The tournament remains the preferred platform for the launch of new campaigns for products ranging from a new summer drink to a new smartphone, much as the Super Bowl is in the US.
This season, IPL has seen 24 new brands associating with the sports property on ground, both with the tournament and individual franchises, according to GroupM, the media buying agency of WPP Plc. They include DBS Bank, male personal care products brand Himalaya Men and Freecharge, the payments unit of e-commerce marketplace Snapdeal.
In terms of advertiser interest on-air, IPL 2016 has witnessed 59 advertisers being active so far in the tournament (a jump of 40% in the number of advertisers vs 2015), clearly indicating the attractiveness of the property.
“Brands within ‘smartphones’ as a category are fighting tooth and nail for a greater share of voice in IPL since it is indisputably India’s best pan-India marketing platform offering instant reach, impact and connect,” said C.V.L. Srinivas, CEO, GroupM South Asia.
Mobile-phone services provider Vodafone has been associated with IPL since inception.
“Vodafone has been the only national brand to be associated with the IPL for nine years now. This is a national sporting property and, in that sense, there is no other platform that comes close to its size and stature to deepen engagements with our consumers,” said Siddharth Banerjee, national head of brand communication and insights, Vodafone India.
“The fact is that we have invested significant amounts in building our network and the IPL has given us a platform to not only deepen brand love, but also tell stories about services and offerings,” he added.
In October, BCCI announced that Vivo Mobile India, the Indian arm of Guangdong-based Chinese mobile communications firm Vivo Electronics Ltd, will replace PepsiCo India Holdings Pvt. Ltd as the title sponsor of IPL for the next two seasons.
In 2012, PepsiCo paid Rs.396.8 crore for IPL’s title sponsorship between 2013 and 2017, but decided to end its association early.
According to the contract, PepsiCo paid Rs.206 crore for the first three years and was supposed to pay Rs.190 crore for the remainder of the five-year deal. BCCI has not disclosed the amount paid by the Chinese mobile maker.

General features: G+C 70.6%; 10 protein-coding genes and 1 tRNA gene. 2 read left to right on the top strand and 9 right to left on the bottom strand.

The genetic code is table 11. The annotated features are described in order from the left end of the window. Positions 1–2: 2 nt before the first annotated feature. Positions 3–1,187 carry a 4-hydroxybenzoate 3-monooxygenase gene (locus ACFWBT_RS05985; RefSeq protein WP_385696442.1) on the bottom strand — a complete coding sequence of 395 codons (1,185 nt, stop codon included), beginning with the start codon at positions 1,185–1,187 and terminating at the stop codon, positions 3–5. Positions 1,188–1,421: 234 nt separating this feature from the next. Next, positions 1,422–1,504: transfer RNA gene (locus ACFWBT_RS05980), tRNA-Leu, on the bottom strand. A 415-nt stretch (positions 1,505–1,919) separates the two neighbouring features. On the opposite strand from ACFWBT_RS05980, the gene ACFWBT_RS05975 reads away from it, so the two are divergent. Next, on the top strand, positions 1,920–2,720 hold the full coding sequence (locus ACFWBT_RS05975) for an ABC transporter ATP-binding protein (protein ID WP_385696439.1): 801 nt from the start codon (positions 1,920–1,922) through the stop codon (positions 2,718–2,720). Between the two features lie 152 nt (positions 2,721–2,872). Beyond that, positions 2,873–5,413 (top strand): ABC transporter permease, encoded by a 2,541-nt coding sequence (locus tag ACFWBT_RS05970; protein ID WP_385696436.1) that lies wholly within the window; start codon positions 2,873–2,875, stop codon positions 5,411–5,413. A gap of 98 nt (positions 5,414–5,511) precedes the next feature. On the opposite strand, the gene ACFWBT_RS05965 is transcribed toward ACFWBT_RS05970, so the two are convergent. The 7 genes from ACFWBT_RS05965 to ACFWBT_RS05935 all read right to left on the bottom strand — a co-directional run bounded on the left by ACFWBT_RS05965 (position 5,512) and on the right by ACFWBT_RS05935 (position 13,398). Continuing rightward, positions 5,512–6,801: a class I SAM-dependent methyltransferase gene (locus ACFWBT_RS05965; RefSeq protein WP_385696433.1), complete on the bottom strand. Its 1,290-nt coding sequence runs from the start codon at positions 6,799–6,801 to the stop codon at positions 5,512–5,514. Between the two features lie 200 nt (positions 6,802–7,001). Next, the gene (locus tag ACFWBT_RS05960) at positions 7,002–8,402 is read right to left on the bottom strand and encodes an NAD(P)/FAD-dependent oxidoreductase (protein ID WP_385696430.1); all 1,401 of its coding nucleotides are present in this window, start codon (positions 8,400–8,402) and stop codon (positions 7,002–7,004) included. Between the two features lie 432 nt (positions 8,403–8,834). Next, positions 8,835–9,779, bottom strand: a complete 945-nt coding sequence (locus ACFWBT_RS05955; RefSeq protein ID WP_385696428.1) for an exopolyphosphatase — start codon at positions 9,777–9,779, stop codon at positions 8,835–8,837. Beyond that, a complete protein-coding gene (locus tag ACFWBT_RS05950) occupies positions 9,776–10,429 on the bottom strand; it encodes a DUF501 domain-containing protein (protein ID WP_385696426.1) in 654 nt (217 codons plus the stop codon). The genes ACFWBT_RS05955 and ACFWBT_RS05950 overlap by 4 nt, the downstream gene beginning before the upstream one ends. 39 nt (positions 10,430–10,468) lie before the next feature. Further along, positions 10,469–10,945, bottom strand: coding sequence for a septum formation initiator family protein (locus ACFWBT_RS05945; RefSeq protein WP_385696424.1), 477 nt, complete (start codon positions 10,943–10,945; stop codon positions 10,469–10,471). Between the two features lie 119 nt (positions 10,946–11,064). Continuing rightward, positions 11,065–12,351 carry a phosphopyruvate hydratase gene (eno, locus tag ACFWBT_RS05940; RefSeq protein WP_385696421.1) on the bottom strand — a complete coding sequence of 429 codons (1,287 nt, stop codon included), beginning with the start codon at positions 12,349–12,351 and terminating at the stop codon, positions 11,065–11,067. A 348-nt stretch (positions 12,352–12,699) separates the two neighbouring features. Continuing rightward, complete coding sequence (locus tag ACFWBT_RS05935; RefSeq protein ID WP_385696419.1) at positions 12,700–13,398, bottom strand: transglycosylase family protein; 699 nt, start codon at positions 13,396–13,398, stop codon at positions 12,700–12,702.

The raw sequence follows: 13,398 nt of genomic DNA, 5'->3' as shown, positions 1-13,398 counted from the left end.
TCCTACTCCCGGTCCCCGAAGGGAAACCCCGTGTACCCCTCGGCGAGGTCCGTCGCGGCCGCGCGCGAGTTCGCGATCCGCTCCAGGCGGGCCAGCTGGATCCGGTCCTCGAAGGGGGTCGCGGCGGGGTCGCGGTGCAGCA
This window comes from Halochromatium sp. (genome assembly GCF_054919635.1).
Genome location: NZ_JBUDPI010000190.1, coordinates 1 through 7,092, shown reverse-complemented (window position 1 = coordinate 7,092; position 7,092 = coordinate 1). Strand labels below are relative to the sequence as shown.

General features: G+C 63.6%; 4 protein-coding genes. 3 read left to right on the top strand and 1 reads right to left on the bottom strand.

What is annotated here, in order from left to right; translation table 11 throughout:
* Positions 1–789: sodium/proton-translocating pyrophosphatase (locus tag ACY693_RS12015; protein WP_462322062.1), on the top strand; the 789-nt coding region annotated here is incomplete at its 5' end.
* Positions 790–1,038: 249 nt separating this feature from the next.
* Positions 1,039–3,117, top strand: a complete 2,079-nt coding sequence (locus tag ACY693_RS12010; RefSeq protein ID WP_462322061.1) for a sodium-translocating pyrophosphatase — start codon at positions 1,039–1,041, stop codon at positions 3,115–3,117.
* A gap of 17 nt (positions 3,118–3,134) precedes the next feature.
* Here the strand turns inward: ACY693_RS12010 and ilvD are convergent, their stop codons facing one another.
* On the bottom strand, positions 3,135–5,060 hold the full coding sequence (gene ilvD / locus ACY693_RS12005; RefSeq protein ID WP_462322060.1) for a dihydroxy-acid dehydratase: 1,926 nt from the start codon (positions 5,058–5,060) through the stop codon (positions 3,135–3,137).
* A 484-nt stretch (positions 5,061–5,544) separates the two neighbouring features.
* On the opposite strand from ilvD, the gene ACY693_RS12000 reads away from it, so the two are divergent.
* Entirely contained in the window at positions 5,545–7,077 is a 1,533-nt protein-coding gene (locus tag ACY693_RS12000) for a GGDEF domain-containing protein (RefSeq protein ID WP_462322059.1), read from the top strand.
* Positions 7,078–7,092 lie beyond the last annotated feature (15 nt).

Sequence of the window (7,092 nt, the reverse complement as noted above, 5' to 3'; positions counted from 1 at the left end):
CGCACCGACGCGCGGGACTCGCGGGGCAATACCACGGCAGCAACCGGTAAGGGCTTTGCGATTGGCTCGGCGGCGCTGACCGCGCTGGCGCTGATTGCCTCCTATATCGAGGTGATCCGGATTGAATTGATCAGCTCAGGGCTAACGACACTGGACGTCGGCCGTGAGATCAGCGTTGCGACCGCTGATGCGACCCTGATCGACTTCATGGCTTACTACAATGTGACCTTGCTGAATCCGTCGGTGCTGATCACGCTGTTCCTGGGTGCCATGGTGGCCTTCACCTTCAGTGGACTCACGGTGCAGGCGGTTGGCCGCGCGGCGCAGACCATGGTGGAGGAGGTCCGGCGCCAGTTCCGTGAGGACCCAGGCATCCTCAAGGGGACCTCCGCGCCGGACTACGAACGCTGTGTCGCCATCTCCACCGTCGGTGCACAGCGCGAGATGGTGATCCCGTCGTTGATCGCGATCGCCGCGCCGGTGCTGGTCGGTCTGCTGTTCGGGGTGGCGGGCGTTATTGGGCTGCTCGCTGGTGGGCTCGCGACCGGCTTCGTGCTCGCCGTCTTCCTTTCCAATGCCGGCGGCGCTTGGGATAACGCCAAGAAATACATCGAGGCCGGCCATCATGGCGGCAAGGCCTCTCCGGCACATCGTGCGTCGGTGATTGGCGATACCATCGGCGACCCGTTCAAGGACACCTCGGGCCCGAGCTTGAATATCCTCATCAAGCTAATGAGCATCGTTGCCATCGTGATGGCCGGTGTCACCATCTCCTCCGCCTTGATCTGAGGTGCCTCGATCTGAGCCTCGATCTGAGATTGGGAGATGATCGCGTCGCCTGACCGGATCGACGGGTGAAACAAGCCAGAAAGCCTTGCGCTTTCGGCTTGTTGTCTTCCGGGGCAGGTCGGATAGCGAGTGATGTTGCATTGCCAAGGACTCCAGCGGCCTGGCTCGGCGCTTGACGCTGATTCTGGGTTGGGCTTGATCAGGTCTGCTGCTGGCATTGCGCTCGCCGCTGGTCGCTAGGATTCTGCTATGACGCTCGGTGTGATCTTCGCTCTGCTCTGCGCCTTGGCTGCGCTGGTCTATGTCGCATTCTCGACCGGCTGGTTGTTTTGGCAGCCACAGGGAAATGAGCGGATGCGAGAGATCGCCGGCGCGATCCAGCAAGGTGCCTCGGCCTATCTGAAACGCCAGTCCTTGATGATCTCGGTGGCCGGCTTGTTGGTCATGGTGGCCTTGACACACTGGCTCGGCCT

Vivo seems to be happy with its association thus far.
“The evolution of IPL as a brand is an example of successful product innovation, which effectively combines entertainment and sports. We are also receiving excellent response for our newly launched campaign with our brand ambassador (movie star) Ranveer Singh. With double impact, of Vivo being the title sponsor and TVC campaign, the brand recall of Vivo is at an all-time high in India,” said Jerome Chen, deputy general manager, Vivo India.
To be sure, IPL as a league is maturing and so are its audiences, who are making choices about whether to watch it at the stadium, at home on television or on their mobile devices on the go. Before it turns 10 next year, IPL finds itself in a position where growth will stabilize at more realistic levels from the exponential growth rates it experienced in its early years, analysts say.
“Brand IPL has become a lot more consistent. The first few years saw tremendous growth in excess of 40-50% across all revenue segments,” said Indranil Das Blah, chief operating officer at Kwan Entertainment and Marketing Solutions. “I think IPL season 5 is when a (price) correction happened across the board and there was a dip in viewership; but today, it’s a property that generates a sustained growth of 10-20%. It’s the sign of a matured product, there are no crazy highs and lows every year.”